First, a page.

Maria Edgeworth



Partially because of her father's encouragement, and partially in spite of his overbearing and controlling nature, Mary Edgeworth became one of the more notable female writers of 18th century England. Born in Oxfordshire, England, she spent time in Ireland and later on the Continent. She wrote novels, essays, and several collections of children's stories. Her first publication was a proto-feminist essay about women's education, titled "Letters to Literary ladies" (1795). Among her more notable novels are Castle Rackrent(1800), Belinda(1801), and The Absentee(1812). Her nonfiction includes, among others, "Essay on Irish Bulls" (1802), and her father's life story, simply titled Memoirs.(1820). She was well known among English literary circles and was acquainted with Lord Byron, Humphrey Davy, and Sir Walter Scott. Edgeworth also worked to helped in the Irish Potato Famine relief effort.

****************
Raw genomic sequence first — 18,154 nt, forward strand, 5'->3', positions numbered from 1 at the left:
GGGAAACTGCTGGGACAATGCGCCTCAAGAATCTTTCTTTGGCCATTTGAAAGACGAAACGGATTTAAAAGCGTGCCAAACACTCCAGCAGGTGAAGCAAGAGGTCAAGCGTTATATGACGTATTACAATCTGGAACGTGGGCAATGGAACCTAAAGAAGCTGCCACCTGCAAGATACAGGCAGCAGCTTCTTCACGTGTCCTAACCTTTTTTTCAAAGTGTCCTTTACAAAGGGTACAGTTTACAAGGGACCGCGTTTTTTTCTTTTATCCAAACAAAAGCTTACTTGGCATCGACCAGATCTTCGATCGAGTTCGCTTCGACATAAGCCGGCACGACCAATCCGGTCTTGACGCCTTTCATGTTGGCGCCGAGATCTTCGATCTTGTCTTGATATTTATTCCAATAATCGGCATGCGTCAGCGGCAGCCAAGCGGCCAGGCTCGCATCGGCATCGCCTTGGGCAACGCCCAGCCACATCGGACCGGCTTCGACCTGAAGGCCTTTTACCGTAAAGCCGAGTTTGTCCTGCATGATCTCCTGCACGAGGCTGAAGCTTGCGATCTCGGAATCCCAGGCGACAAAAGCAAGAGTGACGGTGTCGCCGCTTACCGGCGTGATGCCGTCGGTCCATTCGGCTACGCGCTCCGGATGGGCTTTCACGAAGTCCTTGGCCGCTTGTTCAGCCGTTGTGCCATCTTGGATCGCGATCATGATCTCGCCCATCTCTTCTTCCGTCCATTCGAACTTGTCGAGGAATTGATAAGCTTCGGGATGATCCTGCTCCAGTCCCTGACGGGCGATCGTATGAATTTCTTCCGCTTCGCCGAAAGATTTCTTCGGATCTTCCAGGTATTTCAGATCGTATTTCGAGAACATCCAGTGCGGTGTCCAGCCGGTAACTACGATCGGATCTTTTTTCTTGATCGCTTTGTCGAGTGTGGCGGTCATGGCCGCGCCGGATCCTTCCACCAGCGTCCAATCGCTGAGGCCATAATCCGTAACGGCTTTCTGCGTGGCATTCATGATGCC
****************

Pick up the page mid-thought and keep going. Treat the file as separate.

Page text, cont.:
(Compiled by Joey Franklin)

See also

Essays by Maria Edgeworth

Patrick Madden's New Book
Quotidiana by Patrick Madden

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